13

I have some WPF control. For example, TextBox. How to enumerate all dependency properties of that control (like XAML editor does)?

5 Answers 5

13
public IList<DependencyProperty> GetAttachedProperties(DependencyObject obj)
{
    List<DependencyProperty> result = new List<DependencyProperty>();

    foreach (PropertyDescriptor pd in TypeDescriptor.GetProperties(obj,
        new Attribute[] { new PropertyFilterAttribute(PropertyFilterOptions.All) }))
    {
        DependencyPropertyDescriptor dpd =
            DependencyPropertyDescriptor.FromProperty(pd);

        if (dpd != null)
        {
            result.Add(dpd.DependencyProperty);
        }
    }

    return result;
}

Found here: http://social.msdn.microsoft.com/Forums/en/wpf/thread/580234cb-e870-4af1-9a91-3e3ba118c89c

0
13

Using reflection is not needed (and a bad idead IMHO) because the framework has already utility classes for this (but they're not obvious to find :-).

Here is an answer based on this article: Enumerate Bindings and the LocalValueEnumerator Structure

    public static IEnumerable<DependencyProperty> EnumerateDependencyProperties(this DependencyObject obj)
    {
        if (obj != null)
        {
            LocalValueEnumerator lve = obj.GetLocalValueEnumerator();
            while (lve.MoveNext())
            {
                yield return lve.Current.Property;
            }
        }
    }

Here is another answer based on this other article: Getting list of all dependency/attached properties of an Object that uses MarkupWriter.GetMarkupObjectFor Method.

    public static IEnumerable<DependencyProperty> EnumerateDependencyProperties(object element)
    {
        if (element != null)
        {
            MarkupObject markupObject = MarkupWriter.GetMarkupObjectFor(element);
            if (markupObject != null)
            {
                foreach (MarkupProperty mp in markupObject.Properties)
                {
                    if (mp.DependencyProperty != null)
                        yield return mp.DependencyProperty;
                }
            }
        }
    }

    public static IEnumerable<DependencyProperty> EnumerateAttachedProperties(object element)
    {
        if (element != null)
        {
            MarkupObject markupObject = MarkupWriter.GetMarkupObjectFor(element);
            if (markupObject != null)
            {
                foreach (MarkupProperty mp in markupObject.Properties)
                {
                    if (mp.IsAttached)
                        yield return mp.DependencyProperty;
                }
            }
        }
    }
5

You can use reflection, via the GetFields, method to find all the public static properties on TextBox. You can then use a Linq Where clause to filter these to any of type DependencyProperty:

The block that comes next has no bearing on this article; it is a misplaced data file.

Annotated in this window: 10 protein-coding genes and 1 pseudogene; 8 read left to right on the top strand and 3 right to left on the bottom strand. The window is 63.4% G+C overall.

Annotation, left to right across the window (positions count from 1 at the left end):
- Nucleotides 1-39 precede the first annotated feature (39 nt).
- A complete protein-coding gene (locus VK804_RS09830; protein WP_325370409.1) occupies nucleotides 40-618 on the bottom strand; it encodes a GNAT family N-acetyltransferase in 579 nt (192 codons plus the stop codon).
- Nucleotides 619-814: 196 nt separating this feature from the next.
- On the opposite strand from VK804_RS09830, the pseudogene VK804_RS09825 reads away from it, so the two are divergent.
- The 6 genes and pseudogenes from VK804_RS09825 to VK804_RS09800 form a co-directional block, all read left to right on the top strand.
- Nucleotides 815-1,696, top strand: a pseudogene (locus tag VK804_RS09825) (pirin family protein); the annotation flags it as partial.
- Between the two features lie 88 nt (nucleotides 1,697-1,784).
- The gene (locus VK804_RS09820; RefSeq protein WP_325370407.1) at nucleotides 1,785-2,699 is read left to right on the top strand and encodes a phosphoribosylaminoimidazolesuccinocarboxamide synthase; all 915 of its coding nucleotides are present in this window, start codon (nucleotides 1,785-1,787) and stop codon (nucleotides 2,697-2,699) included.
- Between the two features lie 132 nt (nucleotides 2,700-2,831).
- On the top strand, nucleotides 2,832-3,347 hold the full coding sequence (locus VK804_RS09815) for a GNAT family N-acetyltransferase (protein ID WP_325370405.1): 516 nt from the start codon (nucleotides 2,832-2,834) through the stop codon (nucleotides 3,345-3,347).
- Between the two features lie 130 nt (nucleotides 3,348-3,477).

var flags = BindingFlags.Static |
              BindingFlags.FlattenHierarchy |
              BindingFlags.Public;
  var dependencyProperties = typeof(TextBox).GetFields(flags)
                     .Where(f => f.FieldType == typeof(DependencyProperty));

You can then transform this to a list of names via a Select:

  var dependencyProperties = typeof(TextBox).GetFields(flags)
                     .Where(f => f.FieldType == typeof(DependencyProperty))
                     .Select(dp => dp.Name);

Note: each name has a 'Property' suffix, you can of course remove this in the above Select clause if you like.

4
  • +1 for BindingFlags.FlattenHierarchy. Mine does not have it.
    – Aliostad
    Jan 25, 2011 at 13:45
  • This solution isn't good. See this topic at MSDN: social.msdn.microsoft.com/Forums/en-US/wpf/thread/… . See Dr.WPF's comment.
    – Dennis
    Jan 25, 2011 at 13:46
  • Regarding Dr.WPFs comments, (1) Sure, reflection is slow, but it is the only way to do this, if speed is an issue, cache the results. (2) The method above does not rely on the presence of CLR accessors, so this is not an issue, (3) This method will find attached properties also.
    – ColinE
    Jan 25, 2011 at 13:54
  • Colin, create a static class, register an dependency property as attached property in that class, and bind to your attached property to any control. Then enumerate control's dependency properties via your code.
    – Dennis
    Jan 25, 2011 at 14:48
1

If you want name of the DependencyProperties of an element then you can do this:

    var results = from prop in typeof(element).GetFields() 
                  where prop.FieldType == typeof(DependencyProperty)
                  select prop.Name.Substring(0, prop.Name.Length - 8);

where 8 is length of the string "Property" which appears at the end of a dependency property!

0

Try

        var fieldInfos = typeof(TextBox).GetFields( BindingFlags.Public | BindingFlags.Static).Where(x=>x.FieldType == typeof(DependencyProperty));
        foreach (var fieldInfo in fieldInfos)
        {
            Console.WriteLine(fieldInfo.Name);
        }

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